In my dietary adherence guide I suggested, “The environment, which can be defined as ‘the surroundings or conditions in which a person, animal, or plant lives or operates’ is an underestimated influencer of food intake”. Although we usually think of ourselves as being in total control of our actions and decisions, external stimuli are added to the electrochemical mixture within our brain and what you we next can be altered. Let me add some context. Right now, the bulk of your environment comprises your house and potentially your workplace. If there is an abundance of food, healthy or unhealthy, available within your fridge, pantry or on your kitchen bench, the chances of unnecessary snacking rise dramatically. This sounds like common sense, but it really isn’t paid respect too. Many people think they are addicted to snacking or don’t have any willpower, but the root cause of their issues is environmental. When snacks are consumed in absence of a biological cue (e.g. hunger) they can be termed unnecessary and there are many prompting factors for this behaviour that can manifest from your home environment. Eating lunch while watching TV may increase the number of snacks you subsequently eat due to a lack of attentiveness – have you ever finished a meal so fast or in such a distracted manner that you can’t remember actually eating and savouring it? And watching TV has been associated with the number of snacks consumed per day; more TV = more snacks. From what I know,Netflix traffic has hit an all-time high. Uh oh. To top this up, eating whilst distracted increases the likelihood of overconsumption and decreases your awareness of food quality and quantity. Furthermore, the variety of available snack options lurking within your fridge or on your shelves can also influence food consumption. This can be termed the ‘variety effect’ and is regulated by sensory (or taste)-specific satiety. Put simply, the greater the – taste – variety in your food choices, the higher the chance of overconsumption and continual snacking. Just imagine a mouth-watering spread of salted nuts, doritos, shapes and some of your favourite chocolate.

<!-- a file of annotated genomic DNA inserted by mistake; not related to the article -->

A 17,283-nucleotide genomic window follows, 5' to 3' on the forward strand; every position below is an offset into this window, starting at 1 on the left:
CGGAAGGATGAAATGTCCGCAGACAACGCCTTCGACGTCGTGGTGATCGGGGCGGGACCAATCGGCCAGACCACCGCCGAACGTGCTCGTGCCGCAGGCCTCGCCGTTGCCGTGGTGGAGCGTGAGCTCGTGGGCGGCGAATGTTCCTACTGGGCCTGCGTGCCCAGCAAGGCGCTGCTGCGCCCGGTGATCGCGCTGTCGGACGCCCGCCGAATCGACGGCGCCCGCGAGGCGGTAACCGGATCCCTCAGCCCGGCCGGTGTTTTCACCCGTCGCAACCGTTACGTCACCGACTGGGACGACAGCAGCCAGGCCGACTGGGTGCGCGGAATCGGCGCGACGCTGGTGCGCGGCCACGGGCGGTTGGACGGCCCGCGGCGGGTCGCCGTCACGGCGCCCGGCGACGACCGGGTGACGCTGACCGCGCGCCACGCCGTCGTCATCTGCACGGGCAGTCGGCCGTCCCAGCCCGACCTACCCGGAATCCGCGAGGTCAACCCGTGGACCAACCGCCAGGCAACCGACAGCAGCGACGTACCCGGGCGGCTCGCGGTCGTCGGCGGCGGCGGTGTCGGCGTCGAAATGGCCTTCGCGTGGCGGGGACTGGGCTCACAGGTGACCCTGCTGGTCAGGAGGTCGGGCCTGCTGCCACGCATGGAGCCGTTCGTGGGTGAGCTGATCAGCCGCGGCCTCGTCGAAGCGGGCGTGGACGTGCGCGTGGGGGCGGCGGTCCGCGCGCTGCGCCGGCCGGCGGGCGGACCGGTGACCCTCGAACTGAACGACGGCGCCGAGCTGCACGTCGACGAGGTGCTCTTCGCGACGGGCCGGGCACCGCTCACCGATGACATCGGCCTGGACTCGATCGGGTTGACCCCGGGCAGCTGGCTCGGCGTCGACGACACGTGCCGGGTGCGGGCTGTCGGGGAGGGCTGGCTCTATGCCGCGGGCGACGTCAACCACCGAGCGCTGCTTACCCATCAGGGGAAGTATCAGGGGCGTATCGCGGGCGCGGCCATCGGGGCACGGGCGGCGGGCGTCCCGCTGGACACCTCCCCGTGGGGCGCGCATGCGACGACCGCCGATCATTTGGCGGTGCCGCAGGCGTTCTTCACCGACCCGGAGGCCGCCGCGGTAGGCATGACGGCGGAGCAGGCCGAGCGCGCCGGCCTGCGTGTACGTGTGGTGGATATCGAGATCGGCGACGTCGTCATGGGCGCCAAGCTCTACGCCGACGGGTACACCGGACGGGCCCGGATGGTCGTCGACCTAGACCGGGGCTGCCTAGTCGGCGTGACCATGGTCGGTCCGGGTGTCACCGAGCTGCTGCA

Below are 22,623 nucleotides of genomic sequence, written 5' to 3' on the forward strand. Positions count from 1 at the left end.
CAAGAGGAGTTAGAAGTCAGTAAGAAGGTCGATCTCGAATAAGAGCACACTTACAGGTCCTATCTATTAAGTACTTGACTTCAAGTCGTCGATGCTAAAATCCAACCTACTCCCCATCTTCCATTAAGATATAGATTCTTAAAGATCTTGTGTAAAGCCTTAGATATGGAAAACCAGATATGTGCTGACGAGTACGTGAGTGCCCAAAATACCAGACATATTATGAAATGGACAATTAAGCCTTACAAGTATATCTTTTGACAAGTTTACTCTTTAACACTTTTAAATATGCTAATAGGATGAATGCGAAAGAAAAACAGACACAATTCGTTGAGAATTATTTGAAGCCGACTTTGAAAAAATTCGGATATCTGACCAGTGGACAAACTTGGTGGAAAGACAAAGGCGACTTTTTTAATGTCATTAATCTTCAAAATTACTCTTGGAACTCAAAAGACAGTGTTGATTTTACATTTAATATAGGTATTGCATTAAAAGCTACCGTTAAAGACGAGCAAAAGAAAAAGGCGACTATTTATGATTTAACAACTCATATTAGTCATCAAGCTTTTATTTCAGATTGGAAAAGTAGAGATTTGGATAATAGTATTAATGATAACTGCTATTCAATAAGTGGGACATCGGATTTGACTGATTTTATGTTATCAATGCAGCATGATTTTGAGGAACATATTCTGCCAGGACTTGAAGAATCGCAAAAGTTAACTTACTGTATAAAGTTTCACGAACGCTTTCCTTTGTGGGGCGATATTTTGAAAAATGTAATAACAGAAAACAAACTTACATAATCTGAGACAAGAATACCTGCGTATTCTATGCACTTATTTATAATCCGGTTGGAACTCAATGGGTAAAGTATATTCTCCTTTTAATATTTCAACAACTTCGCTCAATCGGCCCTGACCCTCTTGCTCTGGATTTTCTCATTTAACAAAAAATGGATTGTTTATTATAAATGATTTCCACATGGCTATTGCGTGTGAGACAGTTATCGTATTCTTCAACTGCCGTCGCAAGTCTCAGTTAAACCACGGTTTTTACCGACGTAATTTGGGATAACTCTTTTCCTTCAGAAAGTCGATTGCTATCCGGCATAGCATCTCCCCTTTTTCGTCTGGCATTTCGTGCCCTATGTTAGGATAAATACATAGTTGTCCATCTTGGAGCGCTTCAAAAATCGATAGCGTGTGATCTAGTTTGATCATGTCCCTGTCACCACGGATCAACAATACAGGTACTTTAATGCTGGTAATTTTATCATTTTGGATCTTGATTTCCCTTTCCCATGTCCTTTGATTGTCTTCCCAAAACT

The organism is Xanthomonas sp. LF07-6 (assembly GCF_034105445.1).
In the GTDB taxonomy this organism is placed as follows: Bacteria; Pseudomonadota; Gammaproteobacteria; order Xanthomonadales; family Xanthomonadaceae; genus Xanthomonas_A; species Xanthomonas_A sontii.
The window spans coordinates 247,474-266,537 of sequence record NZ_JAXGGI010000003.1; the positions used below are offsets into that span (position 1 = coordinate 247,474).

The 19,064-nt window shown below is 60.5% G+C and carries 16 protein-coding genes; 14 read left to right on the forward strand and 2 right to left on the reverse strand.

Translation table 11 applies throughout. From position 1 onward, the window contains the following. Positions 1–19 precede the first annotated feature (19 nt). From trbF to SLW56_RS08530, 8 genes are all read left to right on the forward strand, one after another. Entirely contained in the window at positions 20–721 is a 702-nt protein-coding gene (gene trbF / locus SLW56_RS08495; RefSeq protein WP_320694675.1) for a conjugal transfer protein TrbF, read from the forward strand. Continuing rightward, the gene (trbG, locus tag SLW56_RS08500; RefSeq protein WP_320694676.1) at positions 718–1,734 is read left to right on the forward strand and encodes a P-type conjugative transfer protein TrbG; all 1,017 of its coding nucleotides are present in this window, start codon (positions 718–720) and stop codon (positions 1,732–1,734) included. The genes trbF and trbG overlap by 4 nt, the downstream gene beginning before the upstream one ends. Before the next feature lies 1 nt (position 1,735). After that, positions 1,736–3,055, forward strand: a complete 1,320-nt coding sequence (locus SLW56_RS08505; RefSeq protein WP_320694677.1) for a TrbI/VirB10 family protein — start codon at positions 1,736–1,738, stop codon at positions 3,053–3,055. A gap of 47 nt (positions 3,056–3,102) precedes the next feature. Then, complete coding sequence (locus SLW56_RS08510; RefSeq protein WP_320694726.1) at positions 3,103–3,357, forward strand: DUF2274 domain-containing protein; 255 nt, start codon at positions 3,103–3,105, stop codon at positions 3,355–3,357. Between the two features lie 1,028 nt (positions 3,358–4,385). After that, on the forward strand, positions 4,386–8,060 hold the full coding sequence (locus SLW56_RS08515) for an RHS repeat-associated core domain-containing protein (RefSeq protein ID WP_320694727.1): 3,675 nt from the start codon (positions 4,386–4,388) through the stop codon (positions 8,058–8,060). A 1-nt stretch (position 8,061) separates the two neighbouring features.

With all that said, here are some strategies to combat iso snacking:

  • Establish a dedicated ‘snack section’ in your fridge and pantry, with a maximum of two preferred snacks in each locationat any one time. Limit other snack foods from being present within your environment or keep them in a separate section dedicated to others living with you. Snacks can be varied once completely eaten.
  • Ensure you always have fruit at hand, separate from your snack section. Fruit is a great snack that is low in calories and nutrient dense. Have one serving of fruit as a snack per day.
  • Ensure you have at least two high protein snacks available, e.g. Chobani fit inside fridge, protein bar in pantry.
  • Limit yourself to a maximum of two snacks from your snack section per day; one of those snacks must include protein, the other can be of choice.
  • If you are choosing to have a snack that isn’t packaged in appropriate serving sizes (e.g. chocolate bar versus a box of shapes) be sure to empty desired contents into a small bowl. Portion sizes can be dependent on individual calorie intakes. Do not eat out of boxes or large packets.
  • Ensure your main meals are high in protein and fibre. Take your time whilst eating and preferably not whilst watching TV. 
  • Keep your eating routine consistent and consume main meals without distractions. Snacks may be consumed whilst watching TV but portions need to be pre-prepared. 
  • Drink 2-3L of waterper day. Drinking pre and post meals will help keep you full.

I hope this article has increased your awareness to potential triggers in the environment and their implications. With this knowledge you can make better conscious decisions about your food choices and with the implementation of the above strategies hopefully reduce the chances of your snacking frequency rising throughout the isolation period.